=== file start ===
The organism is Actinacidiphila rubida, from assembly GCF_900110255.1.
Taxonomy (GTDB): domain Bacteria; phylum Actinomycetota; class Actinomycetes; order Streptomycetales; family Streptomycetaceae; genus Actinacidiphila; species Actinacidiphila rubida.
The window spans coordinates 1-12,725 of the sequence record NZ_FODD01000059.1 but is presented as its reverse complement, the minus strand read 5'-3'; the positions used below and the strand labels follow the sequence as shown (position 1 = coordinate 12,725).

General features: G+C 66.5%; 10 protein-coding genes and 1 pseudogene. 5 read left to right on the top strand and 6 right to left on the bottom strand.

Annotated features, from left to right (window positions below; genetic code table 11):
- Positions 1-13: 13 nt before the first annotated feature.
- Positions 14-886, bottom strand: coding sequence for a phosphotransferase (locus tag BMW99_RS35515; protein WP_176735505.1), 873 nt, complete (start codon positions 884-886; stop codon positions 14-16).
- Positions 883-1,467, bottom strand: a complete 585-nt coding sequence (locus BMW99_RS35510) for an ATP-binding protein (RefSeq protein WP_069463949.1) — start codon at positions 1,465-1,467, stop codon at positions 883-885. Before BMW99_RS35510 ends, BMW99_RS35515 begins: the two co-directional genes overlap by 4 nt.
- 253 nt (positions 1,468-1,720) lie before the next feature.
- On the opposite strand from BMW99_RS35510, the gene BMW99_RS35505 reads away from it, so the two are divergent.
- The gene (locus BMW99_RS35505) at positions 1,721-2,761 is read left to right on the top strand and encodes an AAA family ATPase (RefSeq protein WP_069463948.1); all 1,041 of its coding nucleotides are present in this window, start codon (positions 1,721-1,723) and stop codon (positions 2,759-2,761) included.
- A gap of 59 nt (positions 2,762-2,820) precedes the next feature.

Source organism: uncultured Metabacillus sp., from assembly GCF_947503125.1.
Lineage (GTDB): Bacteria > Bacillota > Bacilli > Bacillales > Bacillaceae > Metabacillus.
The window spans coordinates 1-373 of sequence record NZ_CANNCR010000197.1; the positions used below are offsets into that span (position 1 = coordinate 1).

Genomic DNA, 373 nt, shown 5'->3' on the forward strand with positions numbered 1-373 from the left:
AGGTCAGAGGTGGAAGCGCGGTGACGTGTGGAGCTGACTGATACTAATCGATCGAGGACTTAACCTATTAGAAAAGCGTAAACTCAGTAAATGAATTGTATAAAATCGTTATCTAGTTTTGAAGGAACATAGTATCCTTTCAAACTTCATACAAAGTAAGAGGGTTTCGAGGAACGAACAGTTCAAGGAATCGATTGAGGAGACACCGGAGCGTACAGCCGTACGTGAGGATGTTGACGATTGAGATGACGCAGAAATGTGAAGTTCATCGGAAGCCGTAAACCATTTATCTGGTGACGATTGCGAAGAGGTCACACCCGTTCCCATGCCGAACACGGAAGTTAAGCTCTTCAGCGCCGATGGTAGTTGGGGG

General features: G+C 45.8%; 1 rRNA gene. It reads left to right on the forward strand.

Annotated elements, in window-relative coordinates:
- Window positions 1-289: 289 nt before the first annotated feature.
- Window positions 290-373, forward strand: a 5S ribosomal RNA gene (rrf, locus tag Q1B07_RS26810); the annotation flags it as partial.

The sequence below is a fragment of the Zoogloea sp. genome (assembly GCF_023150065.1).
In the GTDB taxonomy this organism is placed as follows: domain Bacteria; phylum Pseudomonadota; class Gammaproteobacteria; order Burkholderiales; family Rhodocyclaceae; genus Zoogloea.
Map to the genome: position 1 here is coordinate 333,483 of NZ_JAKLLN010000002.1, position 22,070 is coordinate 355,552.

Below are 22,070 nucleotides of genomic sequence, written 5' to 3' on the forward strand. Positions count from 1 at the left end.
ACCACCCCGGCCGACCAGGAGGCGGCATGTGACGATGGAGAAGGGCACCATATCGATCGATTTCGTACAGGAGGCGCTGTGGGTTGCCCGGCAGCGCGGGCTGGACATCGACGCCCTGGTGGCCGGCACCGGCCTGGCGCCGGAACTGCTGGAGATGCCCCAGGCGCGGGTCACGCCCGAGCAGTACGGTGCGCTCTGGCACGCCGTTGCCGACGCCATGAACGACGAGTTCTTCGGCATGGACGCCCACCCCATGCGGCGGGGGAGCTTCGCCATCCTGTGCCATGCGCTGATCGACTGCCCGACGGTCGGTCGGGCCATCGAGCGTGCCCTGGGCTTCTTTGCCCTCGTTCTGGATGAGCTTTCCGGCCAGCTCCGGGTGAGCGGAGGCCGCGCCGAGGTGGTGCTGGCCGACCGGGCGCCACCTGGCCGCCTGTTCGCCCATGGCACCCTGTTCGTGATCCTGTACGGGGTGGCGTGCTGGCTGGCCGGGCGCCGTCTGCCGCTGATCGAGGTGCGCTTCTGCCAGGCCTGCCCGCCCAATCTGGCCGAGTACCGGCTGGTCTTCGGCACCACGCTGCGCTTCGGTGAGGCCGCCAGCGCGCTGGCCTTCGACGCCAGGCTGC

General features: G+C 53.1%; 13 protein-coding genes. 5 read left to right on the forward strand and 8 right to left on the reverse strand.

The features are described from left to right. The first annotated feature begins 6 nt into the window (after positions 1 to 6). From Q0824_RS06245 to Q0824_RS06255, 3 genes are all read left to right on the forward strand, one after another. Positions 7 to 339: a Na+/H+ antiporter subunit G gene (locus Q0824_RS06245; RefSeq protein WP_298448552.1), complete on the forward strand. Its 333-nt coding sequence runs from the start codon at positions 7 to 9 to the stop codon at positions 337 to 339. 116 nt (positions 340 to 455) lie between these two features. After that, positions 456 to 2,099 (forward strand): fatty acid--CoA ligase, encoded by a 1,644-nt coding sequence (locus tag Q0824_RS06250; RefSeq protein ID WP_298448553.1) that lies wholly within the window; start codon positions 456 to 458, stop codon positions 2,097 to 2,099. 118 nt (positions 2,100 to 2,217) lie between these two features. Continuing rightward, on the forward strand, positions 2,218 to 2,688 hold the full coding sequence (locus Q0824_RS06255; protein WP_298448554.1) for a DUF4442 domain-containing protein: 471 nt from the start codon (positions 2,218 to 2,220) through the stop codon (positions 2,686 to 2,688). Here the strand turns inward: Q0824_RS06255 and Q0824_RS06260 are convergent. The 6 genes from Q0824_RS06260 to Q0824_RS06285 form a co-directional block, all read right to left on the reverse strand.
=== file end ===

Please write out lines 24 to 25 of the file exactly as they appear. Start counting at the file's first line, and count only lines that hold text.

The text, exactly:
Map to the genome: position 1 here is coordinate 333,483 of NZ_JAKLLN010000002.1, position 22,070 is coordinate 355,552.

Below are 22,070 nucleotides of genomic sequence, written 5' to 3' on the forward strand. Positions count from 1 at the left end.